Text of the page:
What Is That Red Dot on Your Apple Watch—and How Do You Get Rid of It?

Some find it helpful, others find it annoying. Here's what that mysterious red dot on your Apple Watch means—and how to turn it off.

You’re checking the time on your Apple Watch when you see it: a small, red dot at the top of the screen. Where did it come from, and what does it mean? Like the orange and green dots on iPhones, the red dot on an Apple Watch is an indicator that gives you important information about your Apple device. It means you have unread notifications that you may want to look at.

But while the red dot can be a helpful indicator for some, others find it distracting when they’re at work, out with friends or just trying to check their messages less often. That’s why Apple created the option to toggle it on and off, so you can choose the setting that best suits you. This customization is just one of the reasons so many people love buying Apple products—there are seemingly endless iPhone hacks and Apple Watch features! To learn more about the red dot on Apple Watch and how to get rid of it if you want to, read on.

What is that red dot on your Apple Watch?

The red dot on your Apple Watch is a signal that shows you have unread notifications. These can be anything from calls and texts to push notifications from apps, like somebody liking your post on Facebook or requesting to follow you on Instagram. Turning off the dot won’t hide text messages on an iPhone, but it will mean you won’t get a notification reminder about them on your watch. Don’t forget to learn about these other iPhone tricks to best customize your Apple experience!

How do you get rid of the red dot on your Apple Watch?

To get rid of the red dot on your Apple Watch, all you need to do is open your missed notifications. You don’t necessarily have to read through or even clear them—just opening your Notification Center on your watch should do the trick. Here’s how.

  1. Swipe down from the top of the watch. This will open the Notification Center.
  2. If you want, you can read through any of your notifications. Look at any missed calls or texts to see who’s trying to reach you. If there are any notifications you want to clear from the Notification Center, you can hit the Clear All button at the top or swipe individual notifications to the left and hit the X button.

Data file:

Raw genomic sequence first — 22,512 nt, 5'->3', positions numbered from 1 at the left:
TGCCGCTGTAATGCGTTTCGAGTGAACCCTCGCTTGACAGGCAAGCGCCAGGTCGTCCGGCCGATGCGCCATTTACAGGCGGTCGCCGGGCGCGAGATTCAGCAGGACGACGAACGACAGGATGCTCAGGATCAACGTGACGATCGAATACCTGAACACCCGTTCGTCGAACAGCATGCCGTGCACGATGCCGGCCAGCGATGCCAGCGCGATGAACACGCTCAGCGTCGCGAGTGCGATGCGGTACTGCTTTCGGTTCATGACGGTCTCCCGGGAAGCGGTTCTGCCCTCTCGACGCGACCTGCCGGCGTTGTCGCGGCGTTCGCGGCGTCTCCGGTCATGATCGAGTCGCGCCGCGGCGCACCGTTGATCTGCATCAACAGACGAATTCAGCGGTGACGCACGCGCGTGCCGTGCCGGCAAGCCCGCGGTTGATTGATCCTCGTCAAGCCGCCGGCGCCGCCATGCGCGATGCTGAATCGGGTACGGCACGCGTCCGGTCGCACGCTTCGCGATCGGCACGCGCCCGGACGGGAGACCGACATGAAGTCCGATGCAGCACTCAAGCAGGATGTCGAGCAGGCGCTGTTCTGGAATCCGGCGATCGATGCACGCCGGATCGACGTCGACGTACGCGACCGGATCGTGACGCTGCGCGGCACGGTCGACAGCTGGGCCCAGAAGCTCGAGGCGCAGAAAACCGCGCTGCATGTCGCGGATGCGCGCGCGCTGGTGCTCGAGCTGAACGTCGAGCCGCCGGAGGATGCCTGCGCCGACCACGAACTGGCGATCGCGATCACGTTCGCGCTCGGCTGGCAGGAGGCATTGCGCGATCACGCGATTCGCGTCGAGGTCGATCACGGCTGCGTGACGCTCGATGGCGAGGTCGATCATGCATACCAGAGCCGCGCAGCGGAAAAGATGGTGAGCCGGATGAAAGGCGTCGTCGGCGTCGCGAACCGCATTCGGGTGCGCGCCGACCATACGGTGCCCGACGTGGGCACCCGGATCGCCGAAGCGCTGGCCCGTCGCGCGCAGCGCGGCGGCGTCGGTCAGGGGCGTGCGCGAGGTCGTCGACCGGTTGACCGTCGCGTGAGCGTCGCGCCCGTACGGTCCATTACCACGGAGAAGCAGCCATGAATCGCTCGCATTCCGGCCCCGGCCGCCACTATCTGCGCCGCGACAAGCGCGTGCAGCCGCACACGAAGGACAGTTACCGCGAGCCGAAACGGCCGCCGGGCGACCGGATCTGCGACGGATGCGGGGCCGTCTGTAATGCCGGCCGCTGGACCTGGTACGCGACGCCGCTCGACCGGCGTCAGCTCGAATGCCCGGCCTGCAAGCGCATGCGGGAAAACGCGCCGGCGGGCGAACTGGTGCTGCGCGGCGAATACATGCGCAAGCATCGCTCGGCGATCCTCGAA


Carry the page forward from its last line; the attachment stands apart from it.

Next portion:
3. Swipe up from the bottom of the watch. This will close the Notification Center and clear the red dot on your Apple Watch.

Disabling the red dot on your Apple Watch

You can also disable the red dot on your Apple Watch so it doesn’t show up again—but be careful, because doing so could cause you to miss important notifications. There are two ways to do this: You can turn off the red dot via your Apple Watch, or via your iPhone. If you don’t want notifications on your phone either, you can also learn how to stop iPhone notifications and how to use Do Not Disturb.

On an Apple Watch

Notifications screen on an Apple WatchRD.com, Getty Images

  1. Press the Digital Crown, the dial on the side of the Apple Watch, to open a list of apps.
  2. Tap on the Settings app.
  3. Tap Notifications.
  4. Toggle off the switch next to the Notifications Indicator.

On an iPhone

Apple Watch Notifications screen on an iPhoneRD.com, Getty Images

  1. Open the Watch app.
  2. Tap My Watch.
  3. Toggle off the switch next to the Notifications Indicator.

Next, learn how to hide apps on an iPhone—just don’t hide the apps you need to toggle your Apple Watch notifications on and off!

Sarah Vincent
Sarah is an Associate Editor at Reader’s Digest. Alongside writing and editing, she analyzes digital engagement and curates content for the RD.com homepage and partner platforms. She previously worked as a culture writer for America Media, where she contributed to award-winning articles and poetry. She also freelances, writing essays and reviews covering all things pop culture, books, food and travel. You can find her in print or online in publications like America, National Catholic Reporter and Sojourners. In her free time, she likes to study Japanese, cook and cheer for Loyola Chicago basketball.